Rapper Travis Scott has been accused of violating a court-mandated gag order imposed after those killed or injured during the deadly crowd surge at his Astroworld Festival sued the rapper.

The lawyers believe that if Travis speaks about the deadly November 2021 incident publicly, he can sway potential jurors with his popularity.

According to ABC News, the gag order preventing the Houston megastar from talking to the press was issued when the lawsuits were initially filed.

The plaintiffs believe Scott made a statement earlier in March about his $5 million initiative Project Heal. Project Heal is a funding effort to address safety issues at festivals and large-scale events.

The project sprouted up after an investigation was launched by Houston police and federal officials into Travis Scott, concert promoter Live Nation and others involved in the tragedy.

The rapper wrote on his social media, “My team and I created Project HEAL to take much-needed action towards supporting real solutions that make all events the safest spaces they can possibly be. I will always honor the victims of the Astroworld tragedy who remain in my heart forever.”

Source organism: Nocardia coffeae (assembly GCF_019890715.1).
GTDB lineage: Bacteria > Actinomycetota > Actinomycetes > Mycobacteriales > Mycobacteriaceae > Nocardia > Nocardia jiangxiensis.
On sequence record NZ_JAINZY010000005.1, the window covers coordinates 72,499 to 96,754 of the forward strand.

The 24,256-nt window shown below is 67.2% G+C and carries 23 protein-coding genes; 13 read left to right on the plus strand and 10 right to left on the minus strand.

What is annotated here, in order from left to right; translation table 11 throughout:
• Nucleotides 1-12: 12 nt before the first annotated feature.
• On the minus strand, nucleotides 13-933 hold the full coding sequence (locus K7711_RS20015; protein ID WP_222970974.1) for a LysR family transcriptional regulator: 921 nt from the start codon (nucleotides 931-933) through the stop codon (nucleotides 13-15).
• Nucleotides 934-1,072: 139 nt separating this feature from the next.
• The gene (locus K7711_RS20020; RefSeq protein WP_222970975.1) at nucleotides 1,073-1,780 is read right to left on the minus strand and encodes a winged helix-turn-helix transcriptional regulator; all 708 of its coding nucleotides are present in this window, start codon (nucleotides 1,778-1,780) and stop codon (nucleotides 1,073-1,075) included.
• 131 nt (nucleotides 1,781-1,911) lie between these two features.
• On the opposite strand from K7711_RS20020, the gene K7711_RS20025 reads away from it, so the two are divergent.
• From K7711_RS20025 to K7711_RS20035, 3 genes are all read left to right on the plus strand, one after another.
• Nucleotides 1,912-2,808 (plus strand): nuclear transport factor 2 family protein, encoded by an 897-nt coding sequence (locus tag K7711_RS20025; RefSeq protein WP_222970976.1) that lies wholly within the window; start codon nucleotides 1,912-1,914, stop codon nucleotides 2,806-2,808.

Bob Hilliard, who represents Ezra Blount, the youngest person to die from injuries sustained during the Astroworld crowd surge, complained to a judge in a court hearing on Monday, March 28th. 

Hilliard said Scott used his influence via social media platforms to talk about his efforts to work with concert safety, something at the root of the case.

Hilliard argues that the rapper’s comment violates what State District Judge Kristen Hawkins said about parties putting statements out to the public.

The attorney argued to Hawkins that the artist’s actions “did affect and dent the power of your order.”

Scott’s lawyer Stephen Brody disagrees.

Brody maintained his client did not violate the gag order but was announcing the initiative and information about scholarships to his fanbase, arguing charity has “been a constant in his life.”

The lawyers are working to come up with a compromise regarding the gag order to make the court-issued mandate clearer or resolve it.

The story is developing.